Know that the Lord is God,
he made us, we belong to him,
we are his people, the flock he shepherds.
~Psalm 100;3 NABRE~
I remember watching a segment CBS journalist Harry Reasoner did–probably for 60 Minutes–in the early or mid-1970s. It was about our changing perspective of sex. The most powerful words Reasoner said came at the end of his piece. They went something like this:
~It may be that the head cheerleader would give in and have sex with the quarterback. But she knew she was giving away something important. And he knew he was getting something very valuable.~
Reasoner bemoaned the shift in America’s thinking that told the young woman she was giving away something trivial. And the young man was not receiving something precious and irreplaceable.
The perspective shift turned into big changes in our culture. The cheerleader and the quarterback who had sex in the back seat of the car would likely marry and likely stay married.
He knew he wanted to. She knew she wasn’t supposed to. Often, they both understood the risks were grave–upset parents, loss of reputation, untimely pregnancy, disappointed hopes for the future.
Today, he still wants to. But she believes she’s supposed to want to also. And neither has any fear of consequences.
The key today is whether she wants to. Whether she consents. In theory, it sounds fair, sensible, progressive. But it doesn’t play out quite so simple in reality.
David French: “You can sum up the sexual ethic of the sexual revolutionary in one sentence: Except in the most extreme circumstances (such as incest), consenting adults define their own moral norms. . . . Desire is elevated over fidelity and certainly over propriety, so bosses bully, spouses stray, hearts break, and families fracture.”
Nearly 60 years after the birth control pill and 45 years of legal abortion in America, we may be waking up to the idea that casual sex has opened the door to exploitation on a level unseen since the dawn of Christianity.
Jennifer Joyner is one who has awakened. She had thought casual sex would be pleasurable and empowering. But it wasn’t. She calls it a “rigged game.”
“Whether we like it or not, sex is intrinsically biased against the woman: biological reality dictates that she carries the brunt of sexual risks while he wields the majority of the of sexual power.”
A pregnancy scare at 19 turned her thinking around. She realized that her sex partners were gaining all the pleasure of the act (which she often found painful) and she was carrying all the risk. Instead of playing a rigged game, she could change her behavior. She could play a “long game.”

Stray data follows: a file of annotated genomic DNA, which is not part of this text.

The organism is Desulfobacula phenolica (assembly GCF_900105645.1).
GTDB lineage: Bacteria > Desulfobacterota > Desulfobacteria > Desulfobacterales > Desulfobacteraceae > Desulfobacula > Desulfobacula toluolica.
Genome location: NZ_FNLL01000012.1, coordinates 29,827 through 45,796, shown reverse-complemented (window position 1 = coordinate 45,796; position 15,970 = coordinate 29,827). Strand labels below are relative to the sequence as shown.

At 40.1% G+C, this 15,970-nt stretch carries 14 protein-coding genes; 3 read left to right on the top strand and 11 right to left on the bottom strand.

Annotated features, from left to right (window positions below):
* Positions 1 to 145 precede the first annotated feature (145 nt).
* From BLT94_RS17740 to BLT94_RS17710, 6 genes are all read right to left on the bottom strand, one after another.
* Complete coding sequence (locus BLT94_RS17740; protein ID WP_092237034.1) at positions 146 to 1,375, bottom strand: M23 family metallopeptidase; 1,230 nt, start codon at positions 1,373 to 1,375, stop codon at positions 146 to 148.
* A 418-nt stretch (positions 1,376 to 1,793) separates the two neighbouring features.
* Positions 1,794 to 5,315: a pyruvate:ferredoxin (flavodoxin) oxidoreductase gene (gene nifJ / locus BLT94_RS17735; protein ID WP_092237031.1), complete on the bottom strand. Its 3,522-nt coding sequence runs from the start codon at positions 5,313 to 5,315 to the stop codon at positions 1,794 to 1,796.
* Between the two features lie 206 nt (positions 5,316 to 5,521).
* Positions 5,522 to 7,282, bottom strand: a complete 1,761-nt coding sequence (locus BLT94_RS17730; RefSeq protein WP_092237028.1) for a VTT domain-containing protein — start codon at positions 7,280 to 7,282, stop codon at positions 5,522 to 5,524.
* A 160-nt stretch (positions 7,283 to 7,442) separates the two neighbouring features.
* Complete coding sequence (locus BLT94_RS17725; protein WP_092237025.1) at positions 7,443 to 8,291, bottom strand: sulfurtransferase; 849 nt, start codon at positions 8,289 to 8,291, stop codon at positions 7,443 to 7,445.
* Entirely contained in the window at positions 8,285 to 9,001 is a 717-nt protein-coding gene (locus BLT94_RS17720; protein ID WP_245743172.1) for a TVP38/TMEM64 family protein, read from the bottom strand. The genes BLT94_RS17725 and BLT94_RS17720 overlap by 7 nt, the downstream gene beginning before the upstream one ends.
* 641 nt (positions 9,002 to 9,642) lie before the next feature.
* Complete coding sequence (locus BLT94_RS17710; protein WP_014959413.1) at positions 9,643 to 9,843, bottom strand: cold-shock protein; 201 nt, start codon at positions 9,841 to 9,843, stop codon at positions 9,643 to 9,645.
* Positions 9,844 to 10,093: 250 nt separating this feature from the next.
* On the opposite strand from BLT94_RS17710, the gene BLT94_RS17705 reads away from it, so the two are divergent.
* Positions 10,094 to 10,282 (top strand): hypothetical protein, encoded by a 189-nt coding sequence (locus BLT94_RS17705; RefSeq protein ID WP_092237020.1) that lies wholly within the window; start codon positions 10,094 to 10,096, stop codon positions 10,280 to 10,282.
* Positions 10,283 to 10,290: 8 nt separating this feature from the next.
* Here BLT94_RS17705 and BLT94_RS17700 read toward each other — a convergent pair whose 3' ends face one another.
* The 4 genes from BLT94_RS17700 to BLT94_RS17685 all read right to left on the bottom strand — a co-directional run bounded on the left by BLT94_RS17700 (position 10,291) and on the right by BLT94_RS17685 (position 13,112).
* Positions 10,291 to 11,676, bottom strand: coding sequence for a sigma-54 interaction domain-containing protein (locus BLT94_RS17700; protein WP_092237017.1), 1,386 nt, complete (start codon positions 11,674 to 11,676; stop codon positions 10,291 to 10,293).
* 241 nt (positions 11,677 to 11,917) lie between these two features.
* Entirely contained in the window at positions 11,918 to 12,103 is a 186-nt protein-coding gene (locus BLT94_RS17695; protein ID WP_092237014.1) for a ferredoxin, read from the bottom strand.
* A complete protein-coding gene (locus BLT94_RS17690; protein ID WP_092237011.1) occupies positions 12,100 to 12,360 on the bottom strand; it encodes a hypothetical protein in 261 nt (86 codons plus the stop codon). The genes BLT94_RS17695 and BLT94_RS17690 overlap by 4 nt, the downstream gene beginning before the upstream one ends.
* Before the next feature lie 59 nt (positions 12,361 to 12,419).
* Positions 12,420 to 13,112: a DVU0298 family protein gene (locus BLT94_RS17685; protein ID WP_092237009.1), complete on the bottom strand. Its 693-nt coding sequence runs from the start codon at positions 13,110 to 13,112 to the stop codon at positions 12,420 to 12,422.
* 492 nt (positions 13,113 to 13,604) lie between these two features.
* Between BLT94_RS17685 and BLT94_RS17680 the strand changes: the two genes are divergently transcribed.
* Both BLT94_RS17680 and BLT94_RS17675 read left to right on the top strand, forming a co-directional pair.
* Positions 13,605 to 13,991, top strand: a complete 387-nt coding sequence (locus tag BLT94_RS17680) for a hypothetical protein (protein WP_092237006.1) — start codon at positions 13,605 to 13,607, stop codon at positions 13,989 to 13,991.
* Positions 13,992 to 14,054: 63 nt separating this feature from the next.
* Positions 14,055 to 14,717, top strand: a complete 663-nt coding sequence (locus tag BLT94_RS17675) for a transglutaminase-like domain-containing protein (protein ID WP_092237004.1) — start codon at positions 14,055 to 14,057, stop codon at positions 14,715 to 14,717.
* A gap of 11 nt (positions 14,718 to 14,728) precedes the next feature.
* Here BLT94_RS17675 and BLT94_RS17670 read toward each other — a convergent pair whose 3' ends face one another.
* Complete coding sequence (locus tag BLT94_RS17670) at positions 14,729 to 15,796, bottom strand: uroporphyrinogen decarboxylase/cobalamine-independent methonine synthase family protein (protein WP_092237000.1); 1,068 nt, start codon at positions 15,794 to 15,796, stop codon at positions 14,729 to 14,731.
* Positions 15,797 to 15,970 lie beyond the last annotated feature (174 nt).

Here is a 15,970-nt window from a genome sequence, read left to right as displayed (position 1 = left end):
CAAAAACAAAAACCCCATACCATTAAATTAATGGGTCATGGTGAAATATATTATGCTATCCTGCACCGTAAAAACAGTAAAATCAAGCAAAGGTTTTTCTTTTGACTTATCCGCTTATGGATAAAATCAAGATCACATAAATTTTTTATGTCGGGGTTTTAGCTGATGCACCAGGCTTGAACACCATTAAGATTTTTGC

“What’s attractive to me today is the sort of romance that lasts a lifetime. Men who seek this know it requires patience, wisdom, and a firm grip on their own reins. Because he’s responsible, he restrains his sexuality until he’s ready to share her sexual risks—including that of parenthood. . . . Until then, he’s researching the contours of her character rather than those of her anatomy; he’s focused on the long game.”
The rigged game is a lie too many of us have bought into and lost. The foundational lie behind the game is that we belong to ourselves. We think our bodies are ours to do with as we please–and we seek only to please ourselves.
What happens to the other is not our concern.
Yet the game’s prize for all players is emptiness and a devaluing of our very souls. Every selfish act brings an eventual negative return.
Every selfish act is a refusal to let God own us.
Young people convince themselves–or our culture has convinced them–that their sexual purity is of little value. And even our nation’s laws have told them that the result of their casual unions is inconsequential.
In the forty-five years since Roe v. Wade legalized abortion from conception until birth, uncommitted sex has destroyed the lives of 60 million unborn and countless adults.
David French once more: “An ethic that indulges [the sex] drive while also denying the emotional significance of sex will inevitably wreck lives. The wise person understands that desire — even mutual desire — can be dangerous. How many happily married men and women look back on the momentary temptations of the past and wish they’d indulged? How many are grateful that they had the self-discipline and moral character to refuse to do what — at that moment — they wanted to do?”
It’s time for society to admit that the sexual revolution is over and our ownership of self has been only destructive.
The One who made us in His image understands us best.
And we are ultimately happiest when we are His and His alone.
Photo Credit: Pixabay